Hornets 15 - Newcastle 16
The scoreline doesn't always tell the story - and this is the story of how a battered, broken Hornets battled to the death against an aggressive, brutalist, pig-ugly Newcastle side who bludgeoned their way to a last minute win against a Hornets that ran out of time and fit bodies.
With Tony Suffolk, Dean MIgnacca, Lewis Charnock and Mike Ratu all taken injured from the field, Hornets strove manfully with only one fit substitute for much of the second half, while Newcastle basically punched repeatedly at their weak spots until they cracked.
We've said here that decent sides find a way to win and, bereft of any real footballing craft, Newcastle's physical wrecking-ball approach did enough quite literal damage to sneak them home.
The opening exchanges were tight and scrappy: Newcastle hoofing the kick-off into the Pearl Street end; Hornets fumbling passes and catches alike under some close physical attention.
But when Hornets managed to shake off the shackles they created the first half's two real moments of quality. On eight minutes Danny Bridge broke a tackle, slipping the ball to Dale Bloomfield who skinned his opposite number; Danny Yates sniffing the chance, taking the inside ball to skate in for a great try. Crooky the two, 6-nil.
On 25 minutes It was Danny Yate's chip wide that caused twitches in Thunder-pants: Dale Bloomfield's deft tap back inside to Mike Ratu, Ratu finding Danny Bridge with space to score. 10-nil and only one side playing any football (it took 16 minutes for Newcastle to carry the ball over the half-way line).
The rest of the half was a restricted arm-wrestle. Hornets chivvying and probing as Newcastle left bodies in pretty much every tackle. Messy.
Out of nothing, the visitors did scrape up sufficient passes to send Mapals in for a try wide out on 33 minutes. But they immediately reverted to type - lunging through a ruck right on the hooter. Gaz Langley teasingly wide with the penalty. Half-time 10-4.
The second half started cagily - both teams pushing the other back with deep kicks, fishing for errors.
On 47 minutes the industrious Dean Mignacca prised a gap in the Newcastle defence; Wayne English carried the ball on, launching Lee Paterson up the right channel; Pogo drew the cover and a sweetly timed pass sent Gaz Langey in by the flag. 14-4, Hornets looking the better of the two sides.
But errors began to creep in. First Hornets made a total hash of a harmless hit & hope kick to concede a drop-out; then the defence stood off as Thunder worked the ball across the park where Meads made the extra man to score. 14-8.
With every tackle now a mauling, spoiling scrap it was inevitable that tempers would fray, but when Meads got involved in a bit of handbags with two Hornets tacklers just short of the hour, he took a soccer style dive to catch the referee's eye. Cheap, really.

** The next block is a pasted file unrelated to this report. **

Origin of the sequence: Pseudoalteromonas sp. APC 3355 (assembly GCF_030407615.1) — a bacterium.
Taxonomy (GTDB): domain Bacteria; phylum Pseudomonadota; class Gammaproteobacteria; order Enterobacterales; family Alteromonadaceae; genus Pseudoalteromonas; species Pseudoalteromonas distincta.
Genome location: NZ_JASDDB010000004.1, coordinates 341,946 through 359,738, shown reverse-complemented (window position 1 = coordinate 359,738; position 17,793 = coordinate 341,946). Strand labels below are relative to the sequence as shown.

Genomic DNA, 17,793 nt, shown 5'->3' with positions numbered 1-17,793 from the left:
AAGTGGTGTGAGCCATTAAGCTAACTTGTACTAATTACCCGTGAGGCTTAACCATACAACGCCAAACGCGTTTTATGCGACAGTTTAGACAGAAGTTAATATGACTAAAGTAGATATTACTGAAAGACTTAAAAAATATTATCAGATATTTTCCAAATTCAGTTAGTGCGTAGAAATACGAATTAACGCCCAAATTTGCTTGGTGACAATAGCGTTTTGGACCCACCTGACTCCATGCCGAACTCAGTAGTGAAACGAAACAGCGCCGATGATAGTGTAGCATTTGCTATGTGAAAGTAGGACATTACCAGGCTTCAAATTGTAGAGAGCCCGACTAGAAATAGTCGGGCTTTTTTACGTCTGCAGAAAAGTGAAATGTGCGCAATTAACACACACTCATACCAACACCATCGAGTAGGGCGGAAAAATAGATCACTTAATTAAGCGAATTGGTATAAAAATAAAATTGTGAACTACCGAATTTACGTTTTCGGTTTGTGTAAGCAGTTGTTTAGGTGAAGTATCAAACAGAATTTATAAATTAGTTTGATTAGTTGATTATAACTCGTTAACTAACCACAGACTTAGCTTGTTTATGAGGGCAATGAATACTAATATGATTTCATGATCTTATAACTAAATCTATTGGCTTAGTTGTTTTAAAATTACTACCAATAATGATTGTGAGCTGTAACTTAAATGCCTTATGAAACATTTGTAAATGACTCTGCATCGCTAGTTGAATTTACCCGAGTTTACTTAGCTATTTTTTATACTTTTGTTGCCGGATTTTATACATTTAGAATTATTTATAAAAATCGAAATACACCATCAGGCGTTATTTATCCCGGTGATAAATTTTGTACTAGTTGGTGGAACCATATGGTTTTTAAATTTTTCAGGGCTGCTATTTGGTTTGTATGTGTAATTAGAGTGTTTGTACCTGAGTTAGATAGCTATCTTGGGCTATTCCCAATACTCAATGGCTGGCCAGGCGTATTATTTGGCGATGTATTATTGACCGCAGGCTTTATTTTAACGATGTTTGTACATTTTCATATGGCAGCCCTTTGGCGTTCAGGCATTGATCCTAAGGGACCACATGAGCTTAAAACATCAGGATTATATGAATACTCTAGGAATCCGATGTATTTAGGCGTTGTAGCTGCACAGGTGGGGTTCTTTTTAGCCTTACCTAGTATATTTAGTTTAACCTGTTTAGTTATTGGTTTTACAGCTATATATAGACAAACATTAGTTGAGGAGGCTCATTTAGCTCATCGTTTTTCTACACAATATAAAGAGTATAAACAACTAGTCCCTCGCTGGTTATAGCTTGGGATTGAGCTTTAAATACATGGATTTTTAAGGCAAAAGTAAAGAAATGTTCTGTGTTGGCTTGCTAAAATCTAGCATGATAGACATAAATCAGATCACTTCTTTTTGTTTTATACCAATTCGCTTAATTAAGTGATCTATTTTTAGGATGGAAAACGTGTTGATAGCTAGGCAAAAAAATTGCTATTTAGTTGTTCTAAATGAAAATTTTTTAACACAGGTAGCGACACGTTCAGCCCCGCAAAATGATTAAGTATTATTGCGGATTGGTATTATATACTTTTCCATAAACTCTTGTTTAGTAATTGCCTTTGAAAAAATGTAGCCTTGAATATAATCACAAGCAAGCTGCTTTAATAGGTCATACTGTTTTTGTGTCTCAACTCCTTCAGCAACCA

Reduced to one fit sub with a quarter of the game to go, Hornets began to misfire. Forced passes, clumsy knock-ons: the harder they tried the worse it got.
It needed a steadying influence and, when Crooky slammed home a drop-goal on 67 minutes to stretch Hornets' lead to a two-score 15-8, it gave the home side and their noisy fans a scrap of wreckage to cling to.
But Hornets were busted, knackered: rocking on the ropes, desperately seeking that one chance of a knockout punch. First a short ball bounced off Anthony Walker's chest with the line begging; then Dale Bloomfield unable to reel-in a fingertip pass with the whitewash at his mercy. Out on their feet, but still playing the ony football on offer.
But the ask was too great: Brown diving through a tangle of tired bodies to touch down on 71 minutes (15-12) and Craig lunging onto a short-ball through exhausted defence on 78 minutes. 15-16 - brutally cruel.
Still Hornets pushed to the death - a pitch-long kick from the back of the scrum saw the chasing Lee Paterson and Dale Bloomfield come agonisingly close to regathering the ball. But as Hornets packed for their scrum the hooter sounded. Gutting.
We always knew that Newcastle would be a tough proposition - but, Jesus, they're a pig-ugly steet-fighting outfit - sprawling and spoiling in every play. In Mark Mexico they have a battering ram of a player who - released from the close attentions of Tony Suffolk finished strongly and who was probably the difference.
When both teams were at full complement, there was only one side at the party. But once the reinforcements were removed, the advantage favoured the bulldozer approach.
In the end it felt like a mugging - and it's going to be a busy week in the treatment room as Tol tries to put his beaten-up side back together for next week's trip to Coventry.